Jeet Sukumaran and Mark Holderof the Department of Ecology and Evolutionary Biologyof the University of Kansas, Lawrence, Kansas(jeet (at) ku.edu)have produced DendroPyversion 3.6.1, phylogenetic computing library. DendroPy is a Python library for phylogenetic computing. It provides classes and functions for the simulation, processing, and manipulation of phylogenetic trees and character matrices, and supports the reading and writing of phylogenetic data in a range of formats, such as NEXUS, Newick, NeXML, Phylip, FASTA, etc. Application scripts for performing some useful phylogenetic operations, such as data conversion and tree posterior distribution summarization, are also distributed and installed as part of the libary. DendroPy can thus function as a stand-alone library for phylogenetics, a component of more complex multi-library phyloinformatic pipelines, or as a scripting “glue” that assembles and drives such pipelines.DendroPy's component SumTrees supersedes Sukumaran's previous programbootscore.DendroPy is described in the paper:Sukumaran, J. and Mark T. Holder. 2010. DendroPy: A Python library for phylogenetic computing. Bioinformatics 26: 1569-1571.It is available as Python script. It can be downloaded fromits web siteat http://packages.python.org/DendroPy/

Jason Evans, of Canonware.com(jasone (at) canonware.com)has released Crux version 1.2.0, a set of Python modulestogether with code in C, that carries out many methods in phylogenyreconstruction. It can be used to compute distances, likelihoods, anddo Bayesian MCMC on phylogenies. It can also find neighbor-joining trees,manipulate trees. and computer Robinson-Foulds distances between trees.Crux is written in Cython, an extension of Python which includes somefeatures of the C language. Evans describes Crux as particularly usefulfor developing scripts to automate phylogeny tasks.Installing it requires Python and a C compiler.It is available at its web site at http://www.canonware.com/Crux/

Applied Maths NV of Keistraat 120, 9830 Sint-Martens-Latem, Belgium (info @ applied-maths.com)has released Bionumerics, aprogram to manage a wide variety of biological data 'from1D patterns, 2D gels, phenotype arrays, and DNA/protein sequences'.In addition to database and image processingcapabilities, it can do clustering and phylogenetic inference. Avariety of clustering methods including UPGMA and neighbor-joiningdistance matrix methods are available, and for inferringphylogenies generalized parsimony and maximum likelihood are describedas available. Bootstrap support for groups can also be computed.There are also facilities for plotting the trees.Bionumerics is distributed as Windows executables. Bionumericsis commercial software. Information about it is available atits web siteat http://www.applied-maths.com/bn/bn.htm,including requesting a free demo version.For price and ordering information contact them through theweb site or by email, or by phone at +32 9 2222 100, fax them at +32 9 2222 102.Their U.S. Sales Office is at Applied Maths Inc.,13809 Research Blvd, Suite 645, Austin, Texas 78750. phone +1 512-482-9700, fax +1 512-482-9708 (email is info-us @ applied-maths.com).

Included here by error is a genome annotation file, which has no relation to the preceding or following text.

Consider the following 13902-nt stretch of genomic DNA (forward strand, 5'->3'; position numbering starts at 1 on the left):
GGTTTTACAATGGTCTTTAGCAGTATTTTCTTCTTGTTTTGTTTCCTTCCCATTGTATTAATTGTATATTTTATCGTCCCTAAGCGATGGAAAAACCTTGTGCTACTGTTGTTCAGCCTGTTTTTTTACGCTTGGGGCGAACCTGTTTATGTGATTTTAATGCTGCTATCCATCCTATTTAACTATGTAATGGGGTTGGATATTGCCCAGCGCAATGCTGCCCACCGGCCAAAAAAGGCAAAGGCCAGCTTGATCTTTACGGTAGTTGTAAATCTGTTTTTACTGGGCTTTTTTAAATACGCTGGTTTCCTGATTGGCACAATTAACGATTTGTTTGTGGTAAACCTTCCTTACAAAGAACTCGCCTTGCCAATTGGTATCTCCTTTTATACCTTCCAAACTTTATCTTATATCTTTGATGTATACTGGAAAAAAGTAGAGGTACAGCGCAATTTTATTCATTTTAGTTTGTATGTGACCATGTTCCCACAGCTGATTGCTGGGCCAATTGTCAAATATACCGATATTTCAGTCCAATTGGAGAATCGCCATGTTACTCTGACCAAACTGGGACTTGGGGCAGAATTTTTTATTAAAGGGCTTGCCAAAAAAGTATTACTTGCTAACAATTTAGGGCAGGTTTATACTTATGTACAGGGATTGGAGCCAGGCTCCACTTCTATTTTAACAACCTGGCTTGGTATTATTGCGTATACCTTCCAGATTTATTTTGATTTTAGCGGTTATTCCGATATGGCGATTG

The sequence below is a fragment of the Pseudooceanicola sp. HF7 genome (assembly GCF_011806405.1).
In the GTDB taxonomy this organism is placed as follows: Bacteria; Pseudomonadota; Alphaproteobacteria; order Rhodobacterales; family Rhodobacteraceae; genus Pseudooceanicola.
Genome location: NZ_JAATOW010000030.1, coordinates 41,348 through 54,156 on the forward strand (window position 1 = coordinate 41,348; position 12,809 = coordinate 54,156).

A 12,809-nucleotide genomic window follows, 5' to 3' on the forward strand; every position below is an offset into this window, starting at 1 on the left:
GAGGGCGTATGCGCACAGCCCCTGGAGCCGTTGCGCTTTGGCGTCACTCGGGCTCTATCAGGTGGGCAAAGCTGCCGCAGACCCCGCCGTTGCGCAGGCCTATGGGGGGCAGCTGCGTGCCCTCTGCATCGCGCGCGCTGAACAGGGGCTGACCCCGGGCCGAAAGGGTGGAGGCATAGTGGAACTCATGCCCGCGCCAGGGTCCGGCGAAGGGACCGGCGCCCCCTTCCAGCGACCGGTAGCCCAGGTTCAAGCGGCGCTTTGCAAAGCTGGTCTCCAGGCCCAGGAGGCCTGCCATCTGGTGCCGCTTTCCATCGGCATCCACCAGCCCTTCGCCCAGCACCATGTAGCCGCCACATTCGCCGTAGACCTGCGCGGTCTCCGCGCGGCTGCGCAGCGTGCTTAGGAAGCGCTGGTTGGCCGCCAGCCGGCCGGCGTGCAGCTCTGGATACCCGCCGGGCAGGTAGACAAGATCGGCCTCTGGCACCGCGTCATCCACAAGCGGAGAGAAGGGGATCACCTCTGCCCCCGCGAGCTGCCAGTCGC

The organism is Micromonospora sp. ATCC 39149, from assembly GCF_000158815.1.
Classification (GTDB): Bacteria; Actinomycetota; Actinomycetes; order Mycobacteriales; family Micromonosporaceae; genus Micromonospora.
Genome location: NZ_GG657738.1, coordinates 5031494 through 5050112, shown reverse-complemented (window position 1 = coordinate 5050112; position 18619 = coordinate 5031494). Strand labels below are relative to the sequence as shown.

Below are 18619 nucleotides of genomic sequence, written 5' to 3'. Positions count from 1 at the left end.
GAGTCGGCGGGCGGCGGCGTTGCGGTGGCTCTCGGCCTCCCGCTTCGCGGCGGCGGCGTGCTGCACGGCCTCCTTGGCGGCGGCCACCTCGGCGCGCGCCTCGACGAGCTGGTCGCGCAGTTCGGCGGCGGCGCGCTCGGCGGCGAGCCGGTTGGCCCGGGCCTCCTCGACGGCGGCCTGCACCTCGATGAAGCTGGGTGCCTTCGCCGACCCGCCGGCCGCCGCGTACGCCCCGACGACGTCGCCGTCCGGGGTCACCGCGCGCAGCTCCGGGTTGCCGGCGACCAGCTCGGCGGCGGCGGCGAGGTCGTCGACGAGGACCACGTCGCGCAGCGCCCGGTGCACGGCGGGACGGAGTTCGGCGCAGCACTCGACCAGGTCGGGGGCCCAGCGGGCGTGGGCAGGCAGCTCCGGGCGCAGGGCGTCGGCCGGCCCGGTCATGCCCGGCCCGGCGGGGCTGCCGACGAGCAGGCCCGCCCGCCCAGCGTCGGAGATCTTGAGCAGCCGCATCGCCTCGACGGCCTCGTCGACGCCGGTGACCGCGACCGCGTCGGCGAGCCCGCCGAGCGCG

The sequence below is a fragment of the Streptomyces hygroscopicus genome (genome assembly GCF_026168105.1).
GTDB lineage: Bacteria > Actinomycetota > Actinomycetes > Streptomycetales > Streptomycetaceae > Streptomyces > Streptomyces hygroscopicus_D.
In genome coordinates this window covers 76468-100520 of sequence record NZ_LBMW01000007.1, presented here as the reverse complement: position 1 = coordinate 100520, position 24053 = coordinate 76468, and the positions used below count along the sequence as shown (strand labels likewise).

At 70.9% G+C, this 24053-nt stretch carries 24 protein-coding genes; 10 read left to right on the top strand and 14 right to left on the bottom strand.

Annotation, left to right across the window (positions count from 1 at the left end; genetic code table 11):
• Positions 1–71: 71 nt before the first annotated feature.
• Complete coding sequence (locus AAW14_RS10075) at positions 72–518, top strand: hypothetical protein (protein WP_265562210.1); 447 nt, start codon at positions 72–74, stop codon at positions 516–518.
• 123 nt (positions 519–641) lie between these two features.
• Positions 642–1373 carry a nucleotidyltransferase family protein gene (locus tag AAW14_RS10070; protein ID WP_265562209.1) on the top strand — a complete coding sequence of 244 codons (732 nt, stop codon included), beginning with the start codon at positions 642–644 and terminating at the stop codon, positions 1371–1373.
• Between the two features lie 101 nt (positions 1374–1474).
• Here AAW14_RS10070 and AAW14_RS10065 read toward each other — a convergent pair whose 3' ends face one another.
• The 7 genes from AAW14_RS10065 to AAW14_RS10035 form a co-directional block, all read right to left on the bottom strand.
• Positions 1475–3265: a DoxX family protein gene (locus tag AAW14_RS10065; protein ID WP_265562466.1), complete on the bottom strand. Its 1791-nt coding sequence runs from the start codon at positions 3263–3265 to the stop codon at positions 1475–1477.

John Czelusniak, then of the Department of Anatomy and Cell Biology,Wayne State University, Detroit, Michiganwrote sog, aC program demonstrating an algorithm to find the most parsimonious phylogenyalong with the parsimony strength of grouping (or Bremer decay index) fornucleotide sequences in one pass of a branch and bound algorithm. This differsfrom the implementation in PAUP* which uses a separate branch and bound searchto find the strength of grouping for each group in the tree, usingthe tree group exclusion option. John said (some time ago) that'sog is a rather ugly hackwhich will be optimized and streamlined. It IS ALPHA SOFTWARE, which means ithas not been tested extensively on datasets other than our primate datasets.'It is available at the IUBIO archiveat http://iubio.bio.indiana.edu/soft/molbio/evolve/.It is distributed as generic C source code which should be able to compileand run on any system that has a C compiler.